It was a dark and stormy night on February 5, 1898 in Lynn Canal in southeast Alaska. Nine months earlier the steamers Portland and Excelsior had arrived in Seattle and San Francisco with more than a million dollars in gold from Alaska. The Klondike Gold Rush was on. Every ship that could float, however precariously, was put to use transporting would be miners to the gold fields in the Yukon.
The Clara Nevada had just been pulled out of mothballs by the Pacific and Alaska Transportation Company. She had originally been the U.S. Coast and Geodetic Survey vessel the Hassler, retired after 26 years of service. The Pacific and Alaska Transportation Company had purchased her for $16,000 and converted her to Clara Nevada with the hopes of making good money off the eager gold seekers.
The ship’s captain was C. H. Lewis, a seasoned veteran of the sea. In 1898 he was 60 years old, having gone to sea at age 12. He was hired because he was noted for his bravery and coolness under pressure. He had captained the George F. Elder during the Chilean-Peruvian war. He had put on a divers suit and dived into the water to locate a wreck. When one of his ships caught fire, he stayed with the ship to rescue his crew until barely escaping on a hastily rigged raft. He ran guns to the South during the Civil War. He outran Canadian Customs in the paddle wheeler Eugene. He was known up and down the Pacific Coast as a hero and a scoundrel.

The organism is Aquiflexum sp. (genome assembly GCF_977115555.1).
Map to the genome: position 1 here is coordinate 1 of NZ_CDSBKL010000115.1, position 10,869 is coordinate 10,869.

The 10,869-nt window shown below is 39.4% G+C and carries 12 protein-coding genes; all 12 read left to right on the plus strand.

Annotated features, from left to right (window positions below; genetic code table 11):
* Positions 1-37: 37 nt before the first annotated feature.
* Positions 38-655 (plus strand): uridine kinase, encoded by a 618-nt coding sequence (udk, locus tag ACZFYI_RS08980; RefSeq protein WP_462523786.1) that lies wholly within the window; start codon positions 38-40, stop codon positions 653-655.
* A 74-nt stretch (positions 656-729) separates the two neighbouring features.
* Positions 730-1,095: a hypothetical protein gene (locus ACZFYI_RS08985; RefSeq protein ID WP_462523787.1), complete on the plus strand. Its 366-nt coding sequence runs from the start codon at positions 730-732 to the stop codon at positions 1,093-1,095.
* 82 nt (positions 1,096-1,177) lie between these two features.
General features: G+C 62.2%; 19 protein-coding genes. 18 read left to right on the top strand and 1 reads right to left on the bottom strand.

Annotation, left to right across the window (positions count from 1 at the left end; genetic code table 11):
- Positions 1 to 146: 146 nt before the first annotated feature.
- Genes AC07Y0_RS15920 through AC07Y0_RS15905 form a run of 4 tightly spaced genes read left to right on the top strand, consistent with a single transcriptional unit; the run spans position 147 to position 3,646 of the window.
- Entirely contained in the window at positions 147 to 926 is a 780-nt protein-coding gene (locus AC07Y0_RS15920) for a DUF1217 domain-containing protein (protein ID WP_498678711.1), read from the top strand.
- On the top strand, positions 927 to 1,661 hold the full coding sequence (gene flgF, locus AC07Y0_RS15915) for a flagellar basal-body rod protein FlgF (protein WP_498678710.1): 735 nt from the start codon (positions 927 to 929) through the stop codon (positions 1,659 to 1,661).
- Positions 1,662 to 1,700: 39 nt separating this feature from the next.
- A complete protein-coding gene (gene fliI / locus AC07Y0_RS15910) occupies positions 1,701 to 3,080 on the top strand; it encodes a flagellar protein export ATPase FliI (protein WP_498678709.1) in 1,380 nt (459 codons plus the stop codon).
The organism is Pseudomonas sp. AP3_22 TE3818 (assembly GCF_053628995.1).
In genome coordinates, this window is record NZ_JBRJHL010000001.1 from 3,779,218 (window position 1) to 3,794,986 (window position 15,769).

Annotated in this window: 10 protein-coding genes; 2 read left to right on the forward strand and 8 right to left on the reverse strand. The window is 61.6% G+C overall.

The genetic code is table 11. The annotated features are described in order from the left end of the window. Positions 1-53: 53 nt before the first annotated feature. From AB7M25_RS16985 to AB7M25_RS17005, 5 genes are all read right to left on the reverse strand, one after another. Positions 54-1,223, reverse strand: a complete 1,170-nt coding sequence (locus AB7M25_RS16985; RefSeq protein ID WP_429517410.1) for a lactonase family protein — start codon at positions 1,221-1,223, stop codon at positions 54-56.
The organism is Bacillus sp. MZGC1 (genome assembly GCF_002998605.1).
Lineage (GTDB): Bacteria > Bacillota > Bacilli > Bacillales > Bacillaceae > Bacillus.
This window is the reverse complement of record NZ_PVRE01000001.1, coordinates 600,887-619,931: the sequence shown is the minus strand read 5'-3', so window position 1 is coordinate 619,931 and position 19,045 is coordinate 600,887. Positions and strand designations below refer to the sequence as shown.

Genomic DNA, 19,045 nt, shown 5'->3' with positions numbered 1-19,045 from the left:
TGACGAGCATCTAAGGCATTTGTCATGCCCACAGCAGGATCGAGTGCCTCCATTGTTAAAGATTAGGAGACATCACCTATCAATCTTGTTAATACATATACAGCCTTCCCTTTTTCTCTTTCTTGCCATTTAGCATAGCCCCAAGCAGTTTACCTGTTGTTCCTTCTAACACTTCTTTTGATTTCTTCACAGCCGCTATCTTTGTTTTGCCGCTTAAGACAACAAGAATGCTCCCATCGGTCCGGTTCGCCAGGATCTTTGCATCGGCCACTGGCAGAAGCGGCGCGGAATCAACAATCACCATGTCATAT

On January 27, 1898, Clara Nevada sailed from Seattle after being inspected and cleared by the U.S. Steamboat Inspectors. The old Hassler engine wasn’t the usual type of engine. The crews that had worked on the Hassler knew how to operate the engine, but the crew of the renovated Clara Nevada did not have the experience to make the engine run properly. They bumped into a revenue cutter while leaving Seattle. They rammed the dock at Port Townsend. They blew out boiler flues. In addition, they were transporting a ton of old style dynamite for the Treadwell mine in Juneau. Then, as now, it is illegal to carry dynamite and passengers on the same ship.
The trip north was difficult. In the words of Col. Fred Wilson of New York City, who got gold fever, and despite his “advanced years” headed north:
“It was in every respect an unpleasant trip. There was trouble almost from the beginning. The vessel seemed unmanageable. At Port Townsend, it rammed into the dock. The passengers came to the conclusion that the whole crew was drunk. I am sure this was not the case. A meeting of the passengers was held on the deck and the prevailing sentiment was in favor of leaving the ship. I was one of the few who were in favor of staying with the vessel and we persuaded the passengers to make the trip. But it was a stormy one, being only a succession of troubles. The passengers were well treated by the officers of the boat; we received naught but kindness from them. But there was something wrong with the ship. It never ought to have been allowed to go to sea.”